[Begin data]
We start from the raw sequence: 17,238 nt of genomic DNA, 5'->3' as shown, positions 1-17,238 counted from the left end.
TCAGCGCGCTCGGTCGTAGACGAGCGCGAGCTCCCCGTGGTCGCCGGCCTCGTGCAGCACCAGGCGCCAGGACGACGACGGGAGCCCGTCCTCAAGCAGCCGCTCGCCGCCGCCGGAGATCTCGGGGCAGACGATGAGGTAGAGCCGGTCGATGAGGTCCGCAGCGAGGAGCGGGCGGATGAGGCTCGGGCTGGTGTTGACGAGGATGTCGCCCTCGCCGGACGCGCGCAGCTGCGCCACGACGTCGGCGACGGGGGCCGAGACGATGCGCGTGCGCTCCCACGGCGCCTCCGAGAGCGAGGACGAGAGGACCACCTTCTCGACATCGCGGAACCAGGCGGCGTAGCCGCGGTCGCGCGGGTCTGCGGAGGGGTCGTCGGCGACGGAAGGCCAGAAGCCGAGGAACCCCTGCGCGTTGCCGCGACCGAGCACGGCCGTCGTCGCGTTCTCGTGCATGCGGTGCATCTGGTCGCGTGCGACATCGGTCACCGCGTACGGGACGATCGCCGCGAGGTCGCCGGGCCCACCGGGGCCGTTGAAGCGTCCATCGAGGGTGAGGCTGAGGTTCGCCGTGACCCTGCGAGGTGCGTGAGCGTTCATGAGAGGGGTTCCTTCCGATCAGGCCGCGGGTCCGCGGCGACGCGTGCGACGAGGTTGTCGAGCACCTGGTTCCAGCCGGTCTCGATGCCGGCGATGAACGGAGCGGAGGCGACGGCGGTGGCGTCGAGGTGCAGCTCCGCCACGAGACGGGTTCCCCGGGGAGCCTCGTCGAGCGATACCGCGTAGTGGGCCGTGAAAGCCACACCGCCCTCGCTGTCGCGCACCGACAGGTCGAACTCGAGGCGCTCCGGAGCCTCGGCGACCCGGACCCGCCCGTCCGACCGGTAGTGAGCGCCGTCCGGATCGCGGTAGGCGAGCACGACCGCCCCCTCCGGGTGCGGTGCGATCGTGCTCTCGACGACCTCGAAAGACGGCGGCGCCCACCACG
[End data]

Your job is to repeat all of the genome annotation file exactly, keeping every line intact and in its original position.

We start from the raw sequence: 17,238 nt of genomic DNA, 5'->3' as shown, positions 1-17,238 counted from the left end.
TCAGCGCGCTCGGTCGTAGACGAGCGCGAGCTCCCCGTGGTCGCCGGCCTCGTGCAGCACCAGGCGCCAGGACGACGACGGGAGCCCGTCCTCAAGCAGCCGCTCGCCGCCGCCGGAGATCTCGGGGCAGACGATGAGGTAGAGCCGGTCGATGAGGTCCGCAGCGAGGAGCGGGCGGATGAGGCTCGGGCTGGTGTTGACGAGGATGTCGCCCTCGCCGGACGCGCGCAGCTGCGCCACGACGTCGGCGACGGGGGCCGAGACGATGCGCGTGCGCTCCCACGGCGCCTCCGAGAGCGAGGACGAGAGGACCACCTTCTCGACATCGCGGAACCAGGCGGCGTAGCCGCGGTCGCGCGGGTCTGCGGAGGGGTCGTCGGCGACGGAAGGCCAGAAGCCGAGGAACCCCTGCGCGTTGCCGCGACCGAGCACGGCCGTCGTCGCGTTCTCGTGCATGCGGTGCATCTGGTCGCGTGCGACATCGGTCACCGCGTACGGGACGATCGCCGCGAGGTCGCCGGGCCCACCGGGGCCGTTGAAGCGTCCATCGAGGGTGAGGCTGAGGTTCGCCGTGACCCTGCGAGGTGCGTGAGCGTTCATGAGAGGGGTTCCTTCCGATCAGGCCGCGGGTCCGCGGCGACGCGTGCGACGAGGTTGTCGAGCACCTGGTTCCAGCCGGTCTCGATGCCGGCGATGAACGGAGCGGAGGCGACGGCGGTGGCGTCGAGGTGCAGCTCCGCCACGAGACGGGTTCCCCGGGGAGCCTCGTCGAGCGATACCGCGTAGTGGGCCGTGAAAGCCACACCGCCCTCGCTGTCGCGCACCGACAGGTCGAACTCGAGGCGCTCCGGAGCCTCGGCGACCCGGACCCGCCCGTCCGACCGGTAGTGAGCGCCGTCCGGATCGCGGTAGGCGAGCACGACCGCCCCCTCCGGGTGCGGTGCGATCGTGCTCTCGACGACCTCGAAAGACGGCGGCGCCCACCACG